As the weather continues to warm up, the proverbial pandemic lockdown is slowly easing up. After a long, snowy winter where we were forced to hunker down, the chains have now been unlocked and we are being allowed to emerge from our fortresses of solitude. We are finally able to be out and about again—though still wearing masks and staying socially distant of course. Spring air, warm temps, bright sun… it feels so good to be outside. I would imagine this is true for most of us; eagerly outdoors with almost reckless abandon—going on walks, planting gardens, riding bikes, attending the sporting events of our children and grandchildren. Going from winter into spring, in many ways, it feels like we are moving from 0 to 60 with the snap of the finger. As my wife recently observed about our own family schedule, “It feels like we’re burning the candle at both ends!” No doubt about it, the busyness has resumed!
Do you remember the “time out” from your childhood? Ah yes, the infamous child-rearing technique affectionately dubbed time out. Where a child has to spend one minute for every year of their age on the naughty chair, thinking about their not-so-nice behavior. Time out. It gives a child time to rest and regroup, albeit forced, and break away from the chaos and destruction that led them there in the first place. “Stop crying. Catch your breath. Stop flailing your arms and legs. Calm down and relax.” Surely you remember those days. Perhaps you’re still living in them. Whether your broods are toddlers or teenagers, those minutes of imposed isolation enable them to regroup from their sibling clashes, unruly outbursts, maniacal meltdowns, or reflect on any other defiant indiscretion of word or deed. For all those unavoidable and undesirable times when our kids go a bit too far and become a bit too out of control—that is why we have time out.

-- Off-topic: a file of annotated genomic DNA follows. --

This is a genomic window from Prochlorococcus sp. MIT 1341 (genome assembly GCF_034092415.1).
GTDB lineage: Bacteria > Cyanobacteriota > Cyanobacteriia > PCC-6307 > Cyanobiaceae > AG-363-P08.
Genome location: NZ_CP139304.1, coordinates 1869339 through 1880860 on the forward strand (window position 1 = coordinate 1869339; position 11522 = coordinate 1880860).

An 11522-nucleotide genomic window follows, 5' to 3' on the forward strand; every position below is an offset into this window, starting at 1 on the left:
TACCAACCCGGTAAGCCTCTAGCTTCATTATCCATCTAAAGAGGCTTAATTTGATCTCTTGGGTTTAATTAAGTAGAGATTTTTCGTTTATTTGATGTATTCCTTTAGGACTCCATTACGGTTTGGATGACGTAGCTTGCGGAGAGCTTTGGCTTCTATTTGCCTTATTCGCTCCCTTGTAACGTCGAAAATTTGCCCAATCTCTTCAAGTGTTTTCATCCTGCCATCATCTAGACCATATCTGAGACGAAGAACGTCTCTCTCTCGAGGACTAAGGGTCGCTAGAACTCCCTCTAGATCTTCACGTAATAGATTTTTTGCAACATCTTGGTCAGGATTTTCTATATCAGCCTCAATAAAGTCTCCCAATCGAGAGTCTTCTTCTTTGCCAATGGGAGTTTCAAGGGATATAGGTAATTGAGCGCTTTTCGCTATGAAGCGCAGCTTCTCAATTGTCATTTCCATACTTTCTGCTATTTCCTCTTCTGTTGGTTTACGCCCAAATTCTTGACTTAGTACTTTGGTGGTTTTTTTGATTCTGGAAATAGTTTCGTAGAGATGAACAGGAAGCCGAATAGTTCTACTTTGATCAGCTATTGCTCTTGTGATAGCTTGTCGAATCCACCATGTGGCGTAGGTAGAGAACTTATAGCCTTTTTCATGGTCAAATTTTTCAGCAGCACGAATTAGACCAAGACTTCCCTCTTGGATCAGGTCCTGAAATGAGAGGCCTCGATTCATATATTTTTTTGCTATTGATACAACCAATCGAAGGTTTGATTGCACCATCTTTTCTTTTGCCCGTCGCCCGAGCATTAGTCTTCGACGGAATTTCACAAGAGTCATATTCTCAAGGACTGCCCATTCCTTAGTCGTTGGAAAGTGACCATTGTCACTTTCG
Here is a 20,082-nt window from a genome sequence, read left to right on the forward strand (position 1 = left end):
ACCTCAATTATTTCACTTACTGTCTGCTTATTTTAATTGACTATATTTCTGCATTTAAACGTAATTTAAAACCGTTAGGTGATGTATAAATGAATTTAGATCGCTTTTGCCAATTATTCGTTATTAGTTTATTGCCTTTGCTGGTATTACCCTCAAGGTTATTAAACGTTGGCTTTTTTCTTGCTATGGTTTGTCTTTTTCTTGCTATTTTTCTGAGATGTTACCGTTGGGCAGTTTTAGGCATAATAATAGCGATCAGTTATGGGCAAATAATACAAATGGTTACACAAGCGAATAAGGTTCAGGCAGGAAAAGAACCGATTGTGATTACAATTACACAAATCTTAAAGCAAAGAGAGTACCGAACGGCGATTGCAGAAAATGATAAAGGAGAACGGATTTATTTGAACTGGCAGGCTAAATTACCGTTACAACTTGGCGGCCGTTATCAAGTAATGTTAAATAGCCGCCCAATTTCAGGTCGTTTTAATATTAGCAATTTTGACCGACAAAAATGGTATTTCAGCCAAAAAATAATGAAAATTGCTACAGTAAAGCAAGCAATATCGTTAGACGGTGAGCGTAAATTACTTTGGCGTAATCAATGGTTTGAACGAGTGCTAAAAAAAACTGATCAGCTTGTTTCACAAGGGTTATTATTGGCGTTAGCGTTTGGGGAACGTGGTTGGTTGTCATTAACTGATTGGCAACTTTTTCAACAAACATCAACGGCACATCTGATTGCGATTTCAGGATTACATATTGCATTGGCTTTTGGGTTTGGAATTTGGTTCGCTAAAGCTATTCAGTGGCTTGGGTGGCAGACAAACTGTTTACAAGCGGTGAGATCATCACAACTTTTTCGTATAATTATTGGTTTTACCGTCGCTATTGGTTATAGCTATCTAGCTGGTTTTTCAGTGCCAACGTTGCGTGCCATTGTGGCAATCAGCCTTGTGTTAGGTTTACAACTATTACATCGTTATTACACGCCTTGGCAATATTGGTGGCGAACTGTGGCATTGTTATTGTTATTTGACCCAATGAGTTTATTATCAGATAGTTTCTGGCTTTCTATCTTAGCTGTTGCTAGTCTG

Hear these words from God, “In returning and rest you shall be saved, in quietness and trust shall be your strength” (Isaiah 30:15). God is reminding His people (us) how important it is to spend regular quiet time in conversation and meditation with the One who created time to begin with. Prayer. Worship. Bible study. These things are essential to us slowing down. But unfortunately they are usually some of the first things to go when the demands on our time and attention ramp up. This ancient Old Testament verse is a still relevant Biblical prescription for using time out. To be sure, as used by parents and teachers today, the time out is a form
of discipline; yet it is also an unexpected form of care. That is the heart of this verse—a right relationship with God spent in time out brings quietness, the ability to be calm and have peace, because we can trust Him to sustain and strengthen us. Just a few chapters later, Isaiah writes: “Do you not know? Have you not heard? The LORD is the everlasting God, the Creator of the ends of the earth. He will not grow tired or weary, and his understanding no one can fathom. He gives strength to the weary and increases the power of the weak.” (40:28-29)
So how are you doing with this? Hopefully better than me—as the old adage says, “If the Devil can’t make you bad, he’ll make you busy.” How very true this is! Now it has been awhile since I have been sent to the naughty chair; though not as long as some of you might think. Lately, when it comes to my own action-packed and never-dull schedule, I find myself in constant need of a time out. I need a chance to sit back and slow down, to rest and regroup. I need to break away from the demands and clutter of the busyness in life. I need a chance to mull over what is going on, check my priorities, and recharge my battery. How about you? Are you currently overworked or exhausted? Working hard from sun-up to sun-down? The whole logic behind the idiom of a two-ended burning candle is that this is not something you can do before you get hurt, or light the house on fire. Satan knows how valuable it is for us to take a time out with God; so he distracts, tempts, and clutters up our already busy lives. As your spring schedule begins make a renewed effort to send yourself to time out. It does not have to be one minute for every year of your life (for some of you that would be an awfully long time out!) Start small, a couple of minutes each day—during your morning cup of coffee, in your car, or on the golf course. Take a few moments to slow down for a time out with God. Pray and listen. Read and reflect. Let God recharge your battery—physically, emotionally, and spiritually. After all, He is the only One who can do so.
“If you are too busy to pray, you are busier than God wants you to be.” (W.B.)